Local

If you’re looking to adopt a pet, you might want these 2 — or these 200

There is no shortage of available animals in the Greater Boston area.

Frieda, left, and Franklin are a bonded pair up for adoption through the ARL. American Rescue League of Boston

A special pair of seniors dogs at the Animal Rescue League of Boston is seeking a home to spend their retirement years.

Franklin, a 9-year-old Sharpei, and Frieda, a 6-year-old Sharpei, initially arrived at the ARL in late 2018 as part of a transport of dogs from North Carolina. Due to their sweet demeanor, they were able to find a new home quickly, the shelter said.

Sadly, their owner recently died, and so the pair is once again seeking a forever home.

The bonded pair, described as fun-loving and extremely friendly, needs to be together. Shelter staff said they understand that it will require a special home to take in not just one, but two, senior dogs.

Advertisement:

Though the pair is healthy overall, they will have medical needs that require attention — Franklin is prone to ear infections, while Frieda’s allergies can cause dry skin and/or ear infections.

In a statement, the ARL pointed out that senior animals can be overlooked by potential adopters in search of puppies, kitten, or young adult animals. With that in mind, the shelter stressed that senior animals like Franklin and Frieda do not require the attention, training, and patience that are often needed with younger animals.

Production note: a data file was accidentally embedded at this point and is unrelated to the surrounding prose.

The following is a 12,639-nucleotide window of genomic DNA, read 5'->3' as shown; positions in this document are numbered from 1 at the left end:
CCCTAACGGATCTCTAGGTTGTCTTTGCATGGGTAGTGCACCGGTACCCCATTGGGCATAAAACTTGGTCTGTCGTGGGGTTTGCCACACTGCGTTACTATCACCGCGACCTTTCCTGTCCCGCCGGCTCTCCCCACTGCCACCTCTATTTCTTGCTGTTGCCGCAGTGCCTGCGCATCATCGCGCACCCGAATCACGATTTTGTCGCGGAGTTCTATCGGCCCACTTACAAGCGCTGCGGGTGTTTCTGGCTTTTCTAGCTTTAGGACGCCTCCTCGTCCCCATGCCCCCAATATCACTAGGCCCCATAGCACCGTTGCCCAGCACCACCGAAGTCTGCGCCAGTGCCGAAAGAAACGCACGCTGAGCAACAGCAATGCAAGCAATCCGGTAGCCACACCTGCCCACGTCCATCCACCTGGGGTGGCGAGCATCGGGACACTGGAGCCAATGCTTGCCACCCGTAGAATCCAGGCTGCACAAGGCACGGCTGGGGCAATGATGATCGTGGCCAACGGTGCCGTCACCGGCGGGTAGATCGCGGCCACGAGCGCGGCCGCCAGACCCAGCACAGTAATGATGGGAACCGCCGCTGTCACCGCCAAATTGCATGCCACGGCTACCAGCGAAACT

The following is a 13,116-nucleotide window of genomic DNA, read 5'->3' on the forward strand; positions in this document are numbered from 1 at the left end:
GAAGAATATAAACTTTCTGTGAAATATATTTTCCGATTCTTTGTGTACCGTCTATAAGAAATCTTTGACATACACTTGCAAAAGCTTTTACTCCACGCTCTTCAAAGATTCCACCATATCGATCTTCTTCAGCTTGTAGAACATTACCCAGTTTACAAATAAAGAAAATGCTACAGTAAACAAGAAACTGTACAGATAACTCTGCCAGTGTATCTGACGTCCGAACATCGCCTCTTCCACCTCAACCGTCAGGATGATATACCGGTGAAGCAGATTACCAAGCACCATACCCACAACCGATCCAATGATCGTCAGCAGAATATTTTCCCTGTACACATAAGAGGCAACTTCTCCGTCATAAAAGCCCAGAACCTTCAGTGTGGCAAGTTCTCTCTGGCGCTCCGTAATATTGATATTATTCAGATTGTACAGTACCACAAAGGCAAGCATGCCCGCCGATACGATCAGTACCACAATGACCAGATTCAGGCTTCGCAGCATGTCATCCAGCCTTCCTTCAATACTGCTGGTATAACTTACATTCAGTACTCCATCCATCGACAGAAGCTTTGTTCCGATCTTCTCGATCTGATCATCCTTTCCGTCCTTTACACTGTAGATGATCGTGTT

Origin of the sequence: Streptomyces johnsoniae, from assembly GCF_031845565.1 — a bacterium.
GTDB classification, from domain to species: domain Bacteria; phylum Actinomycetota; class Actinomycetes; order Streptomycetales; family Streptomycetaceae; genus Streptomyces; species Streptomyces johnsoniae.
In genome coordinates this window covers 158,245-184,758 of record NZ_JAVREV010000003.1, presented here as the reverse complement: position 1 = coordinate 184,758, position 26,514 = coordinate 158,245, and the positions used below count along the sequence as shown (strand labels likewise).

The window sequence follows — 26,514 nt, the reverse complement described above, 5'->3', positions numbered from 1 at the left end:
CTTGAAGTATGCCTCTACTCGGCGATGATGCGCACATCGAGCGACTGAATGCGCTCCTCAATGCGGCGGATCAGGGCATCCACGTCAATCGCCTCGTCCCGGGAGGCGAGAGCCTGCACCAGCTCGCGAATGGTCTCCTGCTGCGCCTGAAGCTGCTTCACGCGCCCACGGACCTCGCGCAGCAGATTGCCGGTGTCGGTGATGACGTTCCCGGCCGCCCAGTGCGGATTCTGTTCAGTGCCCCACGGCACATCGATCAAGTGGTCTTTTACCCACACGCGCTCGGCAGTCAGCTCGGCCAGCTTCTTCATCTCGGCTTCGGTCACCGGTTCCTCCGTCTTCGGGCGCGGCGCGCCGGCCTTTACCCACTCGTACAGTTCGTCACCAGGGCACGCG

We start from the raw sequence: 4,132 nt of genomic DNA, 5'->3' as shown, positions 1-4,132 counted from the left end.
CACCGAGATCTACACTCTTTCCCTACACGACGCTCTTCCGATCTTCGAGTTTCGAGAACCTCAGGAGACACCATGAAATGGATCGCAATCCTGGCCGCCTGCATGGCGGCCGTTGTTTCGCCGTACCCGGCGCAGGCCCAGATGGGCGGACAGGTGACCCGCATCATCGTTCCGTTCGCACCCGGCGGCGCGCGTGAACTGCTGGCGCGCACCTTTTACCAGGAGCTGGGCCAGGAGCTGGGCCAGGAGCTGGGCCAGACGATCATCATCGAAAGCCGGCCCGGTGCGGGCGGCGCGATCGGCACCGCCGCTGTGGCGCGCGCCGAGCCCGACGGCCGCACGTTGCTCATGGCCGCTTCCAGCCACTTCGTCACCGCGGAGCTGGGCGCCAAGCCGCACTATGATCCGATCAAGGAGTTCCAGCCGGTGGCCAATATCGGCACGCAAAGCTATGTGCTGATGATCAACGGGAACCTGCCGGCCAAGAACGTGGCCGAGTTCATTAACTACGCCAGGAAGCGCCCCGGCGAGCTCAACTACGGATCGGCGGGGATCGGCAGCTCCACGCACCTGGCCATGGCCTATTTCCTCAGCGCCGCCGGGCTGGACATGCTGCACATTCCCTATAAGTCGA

Interested adopters can learn more about Franklin and Frieda at arlboston.org.

Meanwhile, more than 200 adoptable animals, including a llama named Hyacinth, have arrived at the MSPCA at Nevins Farm in recent weeks.

Some of the animals were voluntary surrenders, while others stemmed from law enforcement investigations into allegations of neglect, according to a report by NBC10 Boston.

To check out all of the animals available for adoption — dogs, cats, birds, hamsters, horses, pigs, goats and more — go to mspca.org.

Conversation

This discussion has ended. Please join elsewhere on Boston.com